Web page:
Gov signs coronavirus liability law
With a stroke of the pen this week, Tennessee Governor Bill Lee, made it much more difficult for people to recover damages who were harmed after contracting coronavirus from a business, nursing home, school or government agency.
Lee, on Monday, touted the legislation as “historic” and argued the law would protect businesses from “frivolous lawsuits,” according to an Associated Press story.
The intent of the bill is to limit liability of “any person” for “loss, damage, injury, or death from coronavirus.”
In order to successfully sue a business, for damages incurred as a result of contracting coronavirus — even if the business is carelessly run and failed to follow recommended guidelines — would require the claimant to prove “by clear and convincing evidence that the person caused the injury by an act or omission constituting gross negligence or willful misconduct.”
The claimant would also be required to “file a certificate of good faith stating that the claimant or claimant's counsel has obtained a signed, written expert medical opinion that that the claimant's injury was caused by the alleged act or omission of the defendant. A claimant's failure to comply … will … make the claim subject to dismissal with prejudice.”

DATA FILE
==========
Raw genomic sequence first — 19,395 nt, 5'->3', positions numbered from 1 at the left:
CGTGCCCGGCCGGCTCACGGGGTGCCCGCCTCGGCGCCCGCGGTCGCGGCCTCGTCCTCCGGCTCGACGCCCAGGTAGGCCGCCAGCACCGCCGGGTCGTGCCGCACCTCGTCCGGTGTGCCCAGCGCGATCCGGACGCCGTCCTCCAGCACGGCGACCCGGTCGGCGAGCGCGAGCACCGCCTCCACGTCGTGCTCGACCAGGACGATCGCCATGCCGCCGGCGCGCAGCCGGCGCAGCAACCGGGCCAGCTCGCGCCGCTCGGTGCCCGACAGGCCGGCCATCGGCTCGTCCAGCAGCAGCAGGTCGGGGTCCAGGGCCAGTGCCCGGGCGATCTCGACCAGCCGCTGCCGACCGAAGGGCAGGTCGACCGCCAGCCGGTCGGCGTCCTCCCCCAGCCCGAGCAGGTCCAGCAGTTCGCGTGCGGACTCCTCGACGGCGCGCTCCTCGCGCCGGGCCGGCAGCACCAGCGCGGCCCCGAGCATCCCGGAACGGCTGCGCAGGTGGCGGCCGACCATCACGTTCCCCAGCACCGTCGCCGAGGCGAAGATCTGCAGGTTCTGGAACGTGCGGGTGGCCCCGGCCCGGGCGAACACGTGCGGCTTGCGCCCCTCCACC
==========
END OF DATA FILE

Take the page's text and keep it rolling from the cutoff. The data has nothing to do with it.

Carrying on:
In order to prevail in a case against a government agency employee, claimants would have to prove with “clear and convincing evidence” that the employee’s actions were done willfully, maliciously, or were criminal, or “performed for personal financial gain.”
“Under Lee’s leadership, Tennessee was one of the first states to begin reopening in late April after the Republican reluctantly issued a safer-at-home order that forced businesses to close,” according to the AP.
“Lee has since maintained he will not shut down the economy and has resisted calls for a statewide mask mandate.”
The act does not affect worker’s compensation claims.
The bill took effect immediately. It will be repealed on July 1, 2022.